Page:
x Abu Dhabi, UAEFriday 19 January 2018

Honey, we own a bit of Florida

More than 700 people attended a show in Dubai to learn more about property deals in Florida and Brazil.

Florida house prices have fallen by anywhere from 30 to 50 per cent.
Florida house prices have fallen by anywhere from 30 to 50 per cent.

In the shadow of Dubai's growing skyline, hundreds of investors showed up at a hotel in the city at the weekend to learn more about buying distressed property in far-away Florida.

The promoters were also pitching houses in a project in Brazil, underscoring the growing international competition for investors, who are seeing a wide variety of schemes offered in resort destinations around the world.

Prices in Florida, America's "sunshine state," are down anywhere from 30 to 50 per cent since the peak. The market presents bargain prices, attractive rental yields and long-term stability, representatives of Bric Group, a Dutch property company that staged the event, told people attending.

Adam Jones, a Dubai resident who has invested in local property, was attracted to the event by Florida's relatively stable rental market.

"The Dubai market is still volatile," said Mr Jones, who paid US$92,500 (Dh339,700) during the event for a two-bedroom, 860 square feet condominium in Orlando. "The rental market there is very, very steady."

More than 700 people registered for the event, including investors from Qatar and Kuwait.

Although property valuations are down in the region and investors are wary, "people have disposable wealth", said Sam Rodgers, the Middle East and North Africa director for Bric. "They are cash rich." The turnout exceeded the expectations of organisers, who attracted only about 120 registrations for a one-day conference promoting Brazil property a year ago.

Bric offered 110 properties in Orlando, Tampa Bay and Jacksonville, priced from $49,000 to $500,000. The most expensive homes sold for more than $1 million at the peak of the market, Mr Rodgers said.

Interest in the US, especially in foreclosed properties, is high, especially among investors looking for a bargain. The company bought foreclosed properties at auction in Florida, renovated the homes and then rented them.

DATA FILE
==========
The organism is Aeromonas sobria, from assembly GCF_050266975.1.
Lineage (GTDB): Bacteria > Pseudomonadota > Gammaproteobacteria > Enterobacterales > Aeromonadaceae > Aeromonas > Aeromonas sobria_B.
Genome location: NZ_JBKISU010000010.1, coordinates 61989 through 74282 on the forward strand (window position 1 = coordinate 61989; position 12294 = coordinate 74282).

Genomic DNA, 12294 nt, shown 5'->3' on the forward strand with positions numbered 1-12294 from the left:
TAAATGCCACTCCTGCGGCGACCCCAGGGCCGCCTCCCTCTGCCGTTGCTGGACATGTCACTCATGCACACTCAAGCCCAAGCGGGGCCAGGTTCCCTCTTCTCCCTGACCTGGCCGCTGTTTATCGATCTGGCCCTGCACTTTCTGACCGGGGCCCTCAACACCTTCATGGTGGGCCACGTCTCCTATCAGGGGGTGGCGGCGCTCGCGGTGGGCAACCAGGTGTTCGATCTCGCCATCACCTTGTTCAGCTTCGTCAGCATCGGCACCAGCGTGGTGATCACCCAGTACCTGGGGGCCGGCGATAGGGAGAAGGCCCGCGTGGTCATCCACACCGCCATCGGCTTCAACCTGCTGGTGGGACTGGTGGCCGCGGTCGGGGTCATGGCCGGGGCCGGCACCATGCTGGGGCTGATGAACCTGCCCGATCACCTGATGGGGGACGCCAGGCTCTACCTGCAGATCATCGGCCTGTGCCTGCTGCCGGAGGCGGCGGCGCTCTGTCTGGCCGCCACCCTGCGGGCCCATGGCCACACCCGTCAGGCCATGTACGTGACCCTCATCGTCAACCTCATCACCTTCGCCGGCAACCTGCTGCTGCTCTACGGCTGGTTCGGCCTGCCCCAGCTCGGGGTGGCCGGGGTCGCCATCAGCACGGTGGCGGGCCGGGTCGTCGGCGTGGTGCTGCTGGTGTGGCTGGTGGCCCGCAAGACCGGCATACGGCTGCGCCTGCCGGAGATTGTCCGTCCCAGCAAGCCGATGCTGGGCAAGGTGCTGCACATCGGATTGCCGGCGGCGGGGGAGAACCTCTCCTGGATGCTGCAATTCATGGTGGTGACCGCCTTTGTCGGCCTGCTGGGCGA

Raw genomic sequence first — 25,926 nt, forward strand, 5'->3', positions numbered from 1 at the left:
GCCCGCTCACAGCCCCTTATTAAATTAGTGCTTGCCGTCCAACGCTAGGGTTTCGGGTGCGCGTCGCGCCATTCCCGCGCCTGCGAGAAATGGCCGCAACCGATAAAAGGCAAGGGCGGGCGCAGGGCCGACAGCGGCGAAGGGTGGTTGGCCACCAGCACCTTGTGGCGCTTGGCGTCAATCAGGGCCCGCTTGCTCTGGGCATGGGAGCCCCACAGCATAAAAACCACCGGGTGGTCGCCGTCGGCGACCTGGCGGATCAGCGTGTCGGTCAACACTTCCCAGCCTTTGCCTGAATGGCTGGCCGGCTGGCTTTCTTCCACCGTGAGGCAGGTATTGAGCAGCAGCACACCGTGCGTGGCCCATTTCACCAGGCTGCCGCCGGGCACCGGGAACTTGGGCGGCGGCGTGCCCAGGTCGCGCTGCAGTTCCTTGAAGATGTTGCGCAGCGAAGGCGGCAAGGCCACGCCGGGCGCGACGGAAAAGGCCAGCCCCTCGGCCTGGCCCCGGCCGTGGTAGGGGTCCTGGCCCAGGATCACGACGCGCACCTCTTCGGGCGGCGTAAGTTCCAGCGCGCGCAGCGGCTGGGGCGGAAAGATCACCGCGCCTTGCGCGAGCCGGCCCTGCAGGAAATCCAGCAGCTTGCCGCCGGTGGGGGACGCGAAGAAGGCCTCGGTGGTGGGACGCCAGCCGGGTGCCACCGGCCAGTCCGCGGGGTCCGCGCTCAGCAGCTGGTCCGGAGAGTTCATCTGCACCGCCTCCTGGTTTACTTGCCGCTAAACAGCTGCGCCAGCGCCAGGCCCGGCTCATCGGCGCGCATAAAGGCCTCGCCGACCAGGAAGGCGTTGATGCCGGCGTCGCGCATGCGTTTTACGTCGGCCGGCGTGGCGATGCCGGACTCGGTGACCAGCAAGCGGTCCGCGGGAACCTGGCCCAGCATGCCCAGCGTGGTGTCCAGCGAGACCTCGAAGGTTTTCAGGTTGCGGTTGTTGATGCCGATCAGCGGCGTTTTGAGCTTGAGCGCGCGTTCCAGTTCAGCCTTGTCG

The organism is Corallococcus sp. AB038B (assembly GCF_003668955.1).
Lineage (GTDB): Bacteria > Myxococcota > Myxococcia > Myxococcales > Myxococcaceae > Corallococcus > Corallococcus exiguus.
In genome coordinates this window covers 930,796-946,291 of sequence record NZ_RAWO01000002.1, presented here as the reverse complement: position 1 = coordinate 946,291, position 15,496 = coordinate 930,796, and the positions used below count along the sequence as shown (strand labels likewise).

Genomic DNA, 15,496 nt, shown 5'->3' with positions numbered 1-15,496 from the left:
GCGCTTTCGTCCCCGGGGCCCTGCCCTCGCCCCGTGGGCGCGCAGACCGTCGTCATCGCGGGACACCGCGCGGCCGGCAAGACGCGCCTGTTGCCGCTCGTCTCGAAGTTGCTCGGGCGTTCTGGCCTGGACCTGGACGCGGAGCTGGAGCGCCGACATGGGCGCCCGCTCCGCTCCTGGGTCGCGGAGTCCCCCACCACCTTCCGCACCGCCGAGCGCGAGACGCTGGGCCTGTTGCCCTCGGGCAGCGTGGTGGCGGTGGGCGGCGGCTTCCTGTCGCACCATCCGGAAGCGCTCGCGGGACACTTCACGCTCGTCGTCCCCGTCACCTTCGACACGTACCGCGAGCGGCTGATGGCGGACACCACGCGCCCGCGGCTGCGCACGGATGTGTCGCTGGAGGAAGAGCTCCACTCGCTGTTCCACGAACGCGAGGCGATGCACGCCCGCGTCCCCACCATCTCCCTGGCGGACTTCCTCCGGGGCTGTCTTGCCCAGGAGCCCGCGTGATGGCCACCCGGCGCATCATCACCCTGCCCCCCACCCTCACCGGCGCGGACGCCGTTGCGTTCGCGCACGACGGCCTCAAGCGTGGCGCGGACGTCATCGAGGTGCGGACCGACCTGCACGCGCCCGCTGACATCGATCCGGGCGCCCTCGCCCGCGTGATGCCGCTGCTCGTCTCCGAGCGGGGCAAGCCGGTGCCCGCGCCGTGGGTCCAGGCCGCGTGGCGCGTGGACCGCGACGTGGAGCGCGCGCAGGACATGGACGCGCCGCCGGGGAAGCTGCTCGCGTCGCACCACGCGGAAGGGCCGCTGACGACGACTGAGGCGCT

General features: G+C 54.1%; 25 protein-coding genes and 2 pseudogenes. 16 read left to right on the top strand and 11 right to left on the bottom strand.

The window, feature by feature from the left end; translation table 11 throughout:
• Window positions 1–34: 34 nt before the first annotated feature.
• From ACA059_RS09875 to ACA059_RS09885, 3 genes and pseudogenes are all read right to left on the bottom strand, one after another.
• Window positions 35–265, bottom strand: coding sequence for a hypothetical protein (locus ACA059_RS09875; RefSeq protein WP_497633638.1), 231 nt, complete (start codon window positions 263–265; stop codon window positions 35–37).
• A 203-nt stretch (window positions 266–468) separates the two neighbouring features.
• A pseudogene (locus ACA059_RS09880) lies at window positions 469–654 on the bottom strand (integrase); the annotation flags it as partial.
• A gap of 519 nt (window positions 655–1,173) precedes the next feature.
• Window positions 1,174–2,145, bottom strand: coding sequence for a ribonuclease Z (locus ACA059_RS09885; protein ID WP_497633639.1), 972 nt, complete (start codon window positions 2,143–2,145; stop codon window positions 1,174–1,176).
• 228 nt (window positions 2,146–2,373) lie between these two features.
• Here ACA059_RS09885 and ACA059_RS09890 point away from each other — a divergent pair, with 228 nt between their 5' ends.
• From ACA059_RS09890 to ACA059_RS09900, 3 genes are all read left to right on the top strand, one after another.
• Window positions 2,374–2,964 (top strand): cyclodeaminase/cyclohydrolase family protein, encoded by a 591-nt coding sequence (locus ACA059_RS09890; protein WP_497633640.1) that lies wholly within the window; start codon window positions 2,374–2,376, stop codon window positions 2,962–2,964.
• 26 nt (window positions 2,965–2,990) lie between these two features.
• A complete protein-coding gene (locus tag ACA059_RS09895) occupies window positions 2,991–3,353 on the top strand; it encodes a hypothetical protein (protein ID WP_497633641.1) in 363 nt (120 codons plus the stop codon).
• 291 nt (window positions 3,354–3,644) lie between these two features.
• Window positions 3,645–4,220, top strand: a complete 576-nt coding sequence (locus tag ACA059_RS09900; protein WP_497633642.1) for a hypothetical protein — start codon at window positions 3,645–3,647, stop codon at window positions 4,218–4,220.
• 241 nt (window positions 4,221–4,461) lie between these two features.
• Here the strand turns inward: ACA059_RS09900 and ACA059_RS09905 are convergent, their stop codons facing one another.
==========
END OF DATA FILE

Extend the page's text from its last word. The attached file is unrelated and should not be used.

They are promising buyers yields ranging from 4.5 per cent to 13.5 per cent on their investments.

The company was also promoting a resort property in Brazil and sold about 30 properties from the country at the weekend.

About 25 Florida properties were sold during the two-day show, most in the $70,000 to $90,000 range, Mr Rodgers said.

There are similarities between the Florida and Dubai markets. Prices in Florida fell dramatically after a construction boom and a period of fast-rising valuations and heavy speculator activity.

The Florida market is now struggling with an oversupply of homes, especially in tourist areas such as Miami and Orlando.

But the state offers investors lower prices as well as the haven status of the US, said Mr Rodgers.

"I don't think there is any comparison" between deals in Dubai and Florida, he said. "Very often people buy in Florida because they can't afford to buy here."

Before the company could promote the property, it had to provide title deed and proof of ownership to receive a licence from Dubai's Real Estate Regulatory Authority.

Bric is now expanding beyond Florida to buy distressed properties in Las Vegas, Chicago and Detroit, other cities hit hard by the plunge in values. The company expects to offer those properties in Dubai in the near future.

Mr Jones, who works in finance, was sold on the Florida scheme by the promise of net yields of more than 8 per cent, without the "headaches" of the local market. "There is still a good market here. I just feel like it is more of a risk."